To see all nine of the Urban Institute’s charts and its report, click here.Learn More

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Inequality Fuels Drop-Out Rate

Education is the holy grail of success.  But too many young men in this country don’t graduate high school, much less aspire to a college degree.

It’s clear that completing high school improves one’s chances of moving up the economic ladder.  So why doesn’t this incentive always work?

At a time of greater attention to the nation’s widening inequality, new research supports the argument that income inequality may actually discourage disadvantaged low-income teenagers from finishing high school.

The study examined whether there is a relationship between inequality and the drop-out rate, measuring inequality as the ratio of the lowest incomes in each state – the bottom 10 percent – to incomes in the middle.  The study found that drop-out rates for teenage boys in states with the greatest inequality were 4.1 percentage points higher than drop-out rates in the states with the least inequality – this is a big difference, amounting to more than one-third of the 11.1 percent average drop-out rate. …Learn More

Errors in Medical Bills Are Rife

Chart: Medical Debt ComplaintsEver try to make sense of a medical bill, with its co-payments, cost-sharing, and government or insurance-company reimbursements that haven’t been paid yet?  Hospital stays with multiple doctors and lab tests make billing even messier.

These layers of complexity contribute to errors and confusion that can damage Americans’ credit ratings.  Consumers “incur medical debts in collection without certainty about what they owe, to whom, when, or for what,” the federal Consumer Financial Protection Bureau (CFPB) reports.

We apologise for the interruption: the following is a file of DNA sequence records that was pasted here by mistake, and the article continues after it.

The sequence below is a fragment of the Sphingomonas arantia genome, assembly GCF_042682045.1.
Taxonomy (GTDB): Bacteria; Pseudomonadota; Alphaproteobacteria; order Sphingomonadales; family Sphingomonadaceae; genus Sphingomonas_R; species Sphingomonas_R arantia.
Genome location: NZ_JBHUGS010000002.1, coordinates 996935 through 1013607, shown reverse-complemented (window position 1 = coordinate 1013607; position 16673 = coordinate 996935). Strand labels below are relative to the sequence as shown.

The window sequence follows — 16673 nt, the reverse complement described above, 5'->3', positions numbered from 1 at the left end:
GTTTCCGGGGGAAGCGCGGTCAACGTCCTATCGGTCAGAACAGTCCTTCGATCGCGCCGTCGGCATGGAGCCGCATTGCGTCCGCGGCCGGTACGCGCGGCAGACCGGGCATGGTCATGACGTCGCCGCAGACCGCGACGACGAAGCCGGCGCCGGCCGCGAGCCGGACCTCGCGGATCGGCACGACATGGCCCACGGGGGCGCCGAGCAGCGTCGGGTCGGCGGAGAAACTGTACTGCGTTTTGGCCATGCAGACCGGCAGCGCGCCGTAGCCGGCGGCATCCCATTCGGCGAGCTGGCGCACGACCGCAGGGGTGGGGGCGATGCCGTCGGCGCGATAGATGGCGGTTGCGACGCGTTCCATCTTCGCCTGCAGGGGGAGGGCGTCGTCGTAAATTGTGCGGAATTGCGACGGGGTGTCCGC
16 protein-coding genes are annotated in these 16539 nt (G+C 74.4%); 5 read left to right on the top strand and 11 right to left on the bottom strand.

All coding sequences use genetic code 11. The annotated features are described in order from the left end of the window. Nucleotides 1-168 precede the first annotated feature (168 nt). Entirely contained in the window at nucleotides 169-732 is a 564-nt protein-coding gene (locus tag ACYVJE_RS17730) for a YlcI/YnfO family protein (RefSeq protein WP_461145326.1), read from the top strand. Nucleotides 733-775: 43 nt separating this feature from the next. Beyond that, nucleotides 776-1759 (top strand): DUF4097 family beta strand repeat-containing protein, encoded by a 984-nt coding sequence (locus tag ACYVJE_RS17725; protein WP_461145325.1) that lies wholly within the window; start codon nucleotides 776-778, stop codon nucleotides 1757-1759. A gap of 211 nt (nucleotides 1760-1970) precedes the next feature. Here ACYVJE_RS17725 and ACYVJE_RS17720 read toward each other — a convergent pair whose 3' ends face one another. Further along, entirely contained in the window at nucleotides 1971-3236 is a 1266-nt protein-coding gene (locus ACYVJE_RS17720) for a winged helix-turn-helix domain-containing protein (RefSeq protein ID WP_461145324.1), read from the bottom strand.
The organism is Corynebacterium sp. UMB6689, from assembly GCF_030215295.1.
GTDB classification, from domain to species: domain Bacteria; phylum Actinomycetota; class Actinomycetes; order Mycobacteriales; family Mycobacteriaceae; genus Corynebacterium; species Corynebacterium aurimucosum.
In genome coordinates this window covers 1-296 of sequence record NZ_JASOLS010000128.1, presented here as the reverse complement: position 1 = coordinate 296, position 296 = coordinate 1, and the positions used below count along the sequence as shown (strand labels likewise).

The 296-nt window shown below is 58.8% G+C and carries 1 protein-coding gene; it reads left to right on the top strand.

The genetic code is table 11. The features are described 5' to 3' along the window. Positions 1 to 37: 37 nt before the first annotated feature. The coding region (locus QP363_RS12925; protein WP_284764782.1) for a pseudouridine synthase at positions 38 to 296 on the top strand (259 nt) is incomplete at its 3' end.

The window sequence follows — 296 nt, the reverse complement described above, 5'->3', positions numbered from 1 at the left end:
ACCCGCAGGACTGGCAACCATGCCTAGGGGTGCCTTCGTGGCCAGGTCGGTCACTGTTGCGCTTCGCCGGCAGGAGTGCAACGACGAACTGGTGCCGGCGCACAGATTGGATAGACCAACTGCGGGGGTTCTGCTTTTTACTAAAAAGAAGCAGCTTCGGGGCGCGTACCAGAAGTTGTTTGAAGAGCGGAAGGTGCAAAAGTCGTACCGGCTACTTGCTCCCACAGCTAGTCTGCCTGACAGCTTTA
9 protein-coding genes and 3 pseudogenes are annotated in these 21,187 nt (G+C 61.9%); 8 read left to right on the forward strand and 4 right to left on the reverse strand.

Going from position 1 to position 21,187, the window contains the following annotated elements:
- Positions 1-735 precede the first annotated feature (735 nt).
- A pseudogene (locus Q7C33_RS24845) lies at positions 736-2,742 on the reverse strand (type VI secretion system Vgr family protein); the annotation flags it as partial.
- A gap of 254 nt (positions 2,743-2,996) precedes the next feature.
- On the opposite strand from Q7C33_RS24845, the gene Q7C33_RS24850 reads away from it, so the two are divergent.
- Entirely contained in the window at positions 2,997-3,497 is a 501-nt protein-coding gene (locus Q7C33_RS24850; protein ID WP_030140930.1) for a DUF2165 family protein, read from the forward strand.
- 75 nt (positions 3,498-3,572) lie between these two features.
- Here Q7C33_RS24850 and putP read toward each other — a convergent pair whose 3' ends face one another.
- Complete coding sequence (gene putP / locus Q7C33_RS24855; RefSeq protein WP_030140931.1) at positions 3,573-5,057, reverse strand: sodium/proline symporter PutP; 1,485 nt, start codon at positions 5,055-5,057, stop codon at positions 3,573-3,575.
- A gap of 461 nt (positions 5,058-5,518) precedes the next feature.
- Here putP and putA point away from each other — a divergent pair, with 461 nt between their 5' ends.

When a hospital or physician hasn’t been paid, they may, after trying to resolve the issue in-house, pass the unpaid bill to one or a series of collection agencies.  Yet nearly one in four of the complaints consumers have made to CFPB about medical bills in collection said the debt “is not mine.” One in five said they’ve paid the bill being reported as past due.

There’s new evidence that the number of people reporting medical debt issues is declining, and new federal rules are aimed at curbing aggressive collection practices for low-income patients. But medical debt still accounts for half of the collections posted on credit reports and is the largest source of complaints about credit reports, exceeding complaints about utility and cable bills and retail and financial transactions. …Learn More

Americans Cope with Income Swings

A full-time job that delivers a steady paycheck, week in and week out, is a luxury for many working people.

Low- and middle-income adults are instead often whipsawed by wild swings in their incomes, finds a U.S. Financial Diaries project, based on detailed biweekly or monthly financial interviews with 235 urban and rural U.S. households nationwide. During the course of the year these interviews were conducted, the average household experienced four spikes or dips, defined as a change of at least 25 percent in their incomes.

The Bloomberg video above explains that even when workers’ annual incomes are sufficient to cover annual expenses, these month-to-month fluctuations complicate how – or whether – they can save for their future.

The income swings have many causes primarily stemming from the labor market, including unpredictable work schedules, unsteady part-time or self-employment, and a patchwork of multiple jobs, as well as a reliance on intermittent payments such as tax refunds.  More than half of the adults interviewed – retail and construction workers, waitresses, check cashers, hotel workers, taxi drivers – held down more than two jobs. …Learn More

Photo of a widow

Widows Face More Financial Adversity

Two times more widows than widowers say their spouse’s death carried significant negative financial consequences during the first year after their loss.

This sharp contrast recurred in numerous financial questions recently posed to widows and widowers by New York Life.  The contrast also seemed to persist across various income levels, in questions revolving around both essential needs and luxuries.  Here’s a sampling of answers given by nearly 900 Americans whose spouses have died sometime in the past decade:

Their answers beg the question: Why the divergence?

One reason is certainly that two-thirds of the widows surveyed reported their income was under $35,000, while a majority of the widowers earned more than that. Adults over age 18 were canvassed, so working women’s lower earnings no doubt contributed to the income and lifestyle disparities.

Pension survivor policies also play a role, since two out of three of the people surveyed were over age 65. …Learn More